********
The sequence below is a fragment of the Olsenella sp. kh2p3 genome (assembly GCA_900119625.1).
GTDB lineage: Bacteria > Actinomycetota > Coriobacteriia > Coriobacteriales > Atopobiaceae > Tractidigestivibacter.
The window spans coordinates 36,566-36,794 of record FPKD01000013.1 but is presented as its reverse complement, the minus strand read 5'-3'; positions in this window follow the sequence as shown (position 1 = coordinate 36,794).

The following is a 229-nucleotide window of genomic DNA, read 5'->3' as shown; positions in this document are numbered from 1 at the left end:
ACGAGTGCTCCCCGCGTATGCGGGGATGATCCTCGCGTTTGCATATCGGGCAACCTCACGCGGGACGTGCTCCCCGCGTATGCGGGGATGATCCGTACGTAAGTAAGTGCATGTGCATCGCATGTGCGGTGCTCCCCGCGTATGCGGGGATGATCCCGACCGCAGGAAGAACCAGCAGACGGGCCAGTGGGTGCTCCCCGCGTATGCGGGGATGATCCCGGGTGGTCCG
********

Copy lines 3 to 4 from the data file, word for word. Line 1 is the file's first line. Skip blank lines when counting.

The window spans coordinates 36,566-36,794 of record FPKD01000013.1 but is presented as its reverse complement, the minus strand read 5'-3'; positions in this window follow the sequence as shown (position 1 = coordinate 36,794).

The following is a 229-nucleotide window of genomic DNA, read 5'->3' as shown; positions in this document are numbered from 1 at the left end: